Monday, September 26: 6 pm ET — NASA DART webcast begins
NASA’s live webcast of the DART asteroid impact will begin Monday at 6 pm EDT (2200 GMT).
NASA has said that it is this broadcast that will have the most up-to-date, raw images of the asteroid impact as it happens. The webcast will be run from JHUAPL, which oversees the mission for NASA.
September 26: 6:24 pm ET — 50 minutes before impact
About 50 minutes before DART hits Dimorphos, the spacecraft should change its target to the little moon at last.
“Within 50 minutes of impact, we will have been seeing Dimorphos for about 40 minutes,” Smith said, adding that both the small moon and its parent Didymos should be in view of the spacecraft’s camera. “Both objects will still be in the field of view, but we’re going to go directly to Dimorphos and hit there.”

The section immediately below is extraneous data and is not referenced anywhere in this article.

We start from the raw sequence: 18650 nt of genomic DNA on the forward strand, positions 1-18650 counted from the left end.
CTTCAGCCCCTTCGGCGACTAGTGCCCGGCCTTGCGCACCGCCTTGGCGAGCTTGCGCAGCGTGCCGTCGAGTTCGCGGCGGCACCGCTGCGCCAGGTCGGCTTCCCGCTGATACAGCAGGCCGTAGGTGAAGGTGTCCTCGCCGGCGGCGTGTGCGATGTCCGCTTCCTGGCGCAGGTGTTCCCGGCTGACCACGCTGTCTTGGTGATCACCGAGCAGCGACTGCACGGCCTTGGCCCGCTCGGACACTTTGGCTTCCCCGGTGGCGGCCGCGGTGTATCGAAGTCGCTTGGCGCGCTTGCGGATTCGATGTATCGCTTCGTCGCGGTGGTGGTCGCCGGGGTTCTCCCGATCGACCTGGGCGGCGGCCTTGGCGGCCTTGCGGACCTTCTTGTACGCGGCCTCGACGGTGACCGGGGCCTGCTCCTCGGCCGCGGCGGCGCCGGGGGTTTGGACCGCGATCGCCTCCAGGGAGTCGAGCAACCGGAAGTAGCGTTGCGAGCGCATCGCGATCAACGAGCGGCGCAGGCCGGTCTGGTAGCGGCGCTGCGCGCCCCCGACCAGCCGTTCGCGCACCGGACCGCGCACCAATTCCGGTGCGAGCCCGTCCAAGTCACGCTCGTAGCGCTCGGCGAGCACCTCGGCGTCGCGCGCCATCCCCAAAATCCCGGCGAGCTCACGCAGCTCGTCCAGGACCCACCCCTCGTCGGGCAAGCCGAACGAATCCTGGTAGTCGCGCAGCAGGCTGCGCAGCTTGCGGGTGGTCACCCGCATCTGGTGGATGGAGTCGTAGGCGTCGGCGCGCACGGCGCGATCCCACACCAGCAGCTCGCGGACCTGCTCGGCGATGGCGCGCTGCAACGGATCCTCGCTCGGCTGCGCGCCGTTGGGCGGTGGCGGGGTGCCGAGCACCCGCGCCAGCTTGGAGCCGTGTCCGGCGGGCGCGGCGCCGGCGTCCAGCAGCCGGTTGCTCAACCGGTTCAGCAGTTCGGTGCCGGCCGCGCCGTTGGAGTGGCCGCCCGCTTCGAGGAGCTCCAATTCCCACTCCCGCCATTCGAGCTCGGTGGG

September 26: 6:54 pm ET: DART precision lock on Dimorphos
At 6:54 pm EDT (22:54 GMT), DART will be just 20 minutes away from crashing into Dimorphos and its intelligent navigation system will enter what is called a “precision lock.”
“20 minutes before impact, we go into something called a precision lock, where we completely ignore Didymos and go straight to just Dimorphos,” Smith said. “We expect to be pushing quite a bit in that period.”
September 26: 7:11 p.m. EDT — DART turns off its engines
Just after 7:11 pm EDT (23:11 GMT), DART will shut down its ion engines and prepare for the inevitable. The spacecraft will then be on track to crash into Dimorphos at 14,760 mph (23,760 kph).
“Two and a half minutes before impact, we cut off all thrust and we’re going in,” Smith said. “We’re going to be transmitting images all the time.”
September 26: 7:14 pm ET — DART hits asteroid Dimorphos
This is the big moment! If the DART hits the target, that is when the live views of Dimorphos from the DRACO camera will be cut off.